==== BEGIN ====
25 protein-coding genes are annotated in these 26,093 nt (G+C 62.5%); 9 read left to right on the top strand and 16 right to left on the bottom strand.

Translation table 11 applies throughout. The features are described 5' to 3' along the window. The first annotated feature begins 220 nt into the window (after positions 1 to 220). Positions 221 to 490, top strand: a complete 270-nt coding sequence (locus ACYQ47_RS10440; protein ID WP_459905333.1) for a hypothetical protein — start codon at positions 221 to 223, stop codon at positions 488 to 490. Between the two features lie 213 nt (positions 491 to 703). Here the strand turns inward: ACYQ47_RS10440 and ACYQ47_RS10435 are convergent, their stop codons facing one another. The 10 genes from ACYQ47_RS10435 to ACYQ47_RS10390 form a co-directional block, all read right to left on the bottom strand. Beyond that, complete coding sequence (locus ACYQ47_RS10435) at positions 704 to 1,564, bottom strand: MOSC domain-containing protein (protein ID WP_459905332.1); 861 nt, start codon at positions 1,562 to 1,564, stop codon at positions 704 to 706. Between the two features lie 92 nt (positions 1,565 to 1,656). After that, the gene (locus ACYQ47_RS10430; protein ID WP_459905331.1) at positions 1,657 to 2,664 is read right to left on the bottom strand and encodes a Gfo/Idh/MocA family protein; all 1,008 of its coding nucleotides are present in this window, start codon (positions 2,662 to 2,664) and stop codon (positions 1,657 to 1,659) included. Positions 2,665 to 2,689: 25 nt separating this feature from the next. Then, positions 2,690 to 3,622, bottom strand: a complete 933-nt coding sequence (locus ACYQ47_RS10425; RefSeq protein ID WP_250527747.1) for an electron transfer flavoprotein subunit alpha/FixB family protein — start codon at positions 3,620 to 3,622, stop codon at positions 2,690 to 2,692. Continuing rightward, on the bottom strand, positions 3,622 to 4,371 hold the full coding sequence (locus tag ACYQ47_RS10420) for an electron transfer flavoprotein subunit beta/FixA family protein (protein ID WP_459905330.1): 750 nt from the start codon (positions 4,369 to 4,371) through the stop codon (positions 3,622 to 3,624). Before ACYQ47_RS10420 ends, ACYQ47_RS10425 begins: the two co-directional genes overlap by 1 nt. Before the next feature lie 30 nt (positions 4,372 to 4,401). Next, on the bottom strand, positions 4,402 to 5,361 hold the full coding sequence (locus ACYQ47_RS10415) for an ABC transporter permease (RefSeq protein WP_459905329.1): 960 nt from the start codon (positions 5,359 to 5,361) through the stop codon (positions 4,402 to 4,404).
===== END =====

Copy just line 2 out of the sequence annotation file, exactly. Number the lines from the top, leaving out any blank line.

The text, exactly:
Translation table 11 applies throughout. The features are described 5' to 3' along the window. The first annotated feature begins 220 nt into the window (after positions 1 to 220). Positions 221 to 490, top strand: a complete 270-nt coding sequence (locus ACYQ47_RS10440; protein ID WP_459905333.1) for a hypothetical protein — start codon at positions 221 to 223, stop codon at positions 488 to 490. Between the two features lie 213 nt (positions 491 to 703). Here the strand turns inward: ACYQ47_RS10440 and ACYQ47_RS10435 are convergent, their stop codons facing one another. The 10 genes from ACYQ47_RS10435 to ACYQ47_RS10390 form a co-directional block, all read right to left on the bottom strand. Beyond that, complete coding sequence (locus ACYQ47_RS10435) at positions 704 to 1,564, bottom strand: MOSC domain-containing protein (protein ID WP_459905332.1); 861 nt, start codon at positions 1,562 to 1,564, stop codon at positions 704 to 706. Between the two features lie 92 nt (positions 1,565 to 1,656). After that, the gene (locus ACYQ47_RS10430; protein ID WP_459905331.1) at positions 1,657 to 2,664 is read right to left on the bottom strand and encodes a Gfo/Idh/MocA family protein; all 1,008 of its coding nucleotides are present in this window, start codon (positions 2,662 to 2,664) and stop codon (positions 1,657 to 1,659) included. Positions 2,665 to 2,689: 25 nt separating this feature from the next. Then, positions 2,690 to 3,622, bottom strand: a complete 933-nt coding sequence (locus ACYQ47_RS10425; RefSeq protein ID WP_250527747.1) for an electron transfer flavoprotein subunit alpha/FixB family protein — start codon at positions 3,620 to 3,622, stop codon at positions 2,690 to 2,692. Continuing rightward, on the bottom strand, positions 3,622 to 4,371 hold the full coding sequence (locus tag ACYQ47_RS10420) for an electron transfer flavoprotein subunit beta/FixA family protein (protein ID WP_459905330.1): 750 nt from the start codon (positions 4,369 to 4,371) through the stop codon (positions 3,622 to 3,624). Before ACYQ47_RS10420 ends, ACYQ47_RS10425 begins: the two co-directional genes overlap by 1 nt. Before the next feature lie 30 nt (positions 4,372 to 4,401). Next, on the bottom strand, positions 4,402 to 5,361 hold the full coding sequence (locus ACYQ47_RS10415) for an ABC transporter permease (RefSeq protein WP_459905329.1): 960 nt from the start codon (positions 5,359 to 5,361) through the stop codon (positions 4,402 to 4,404).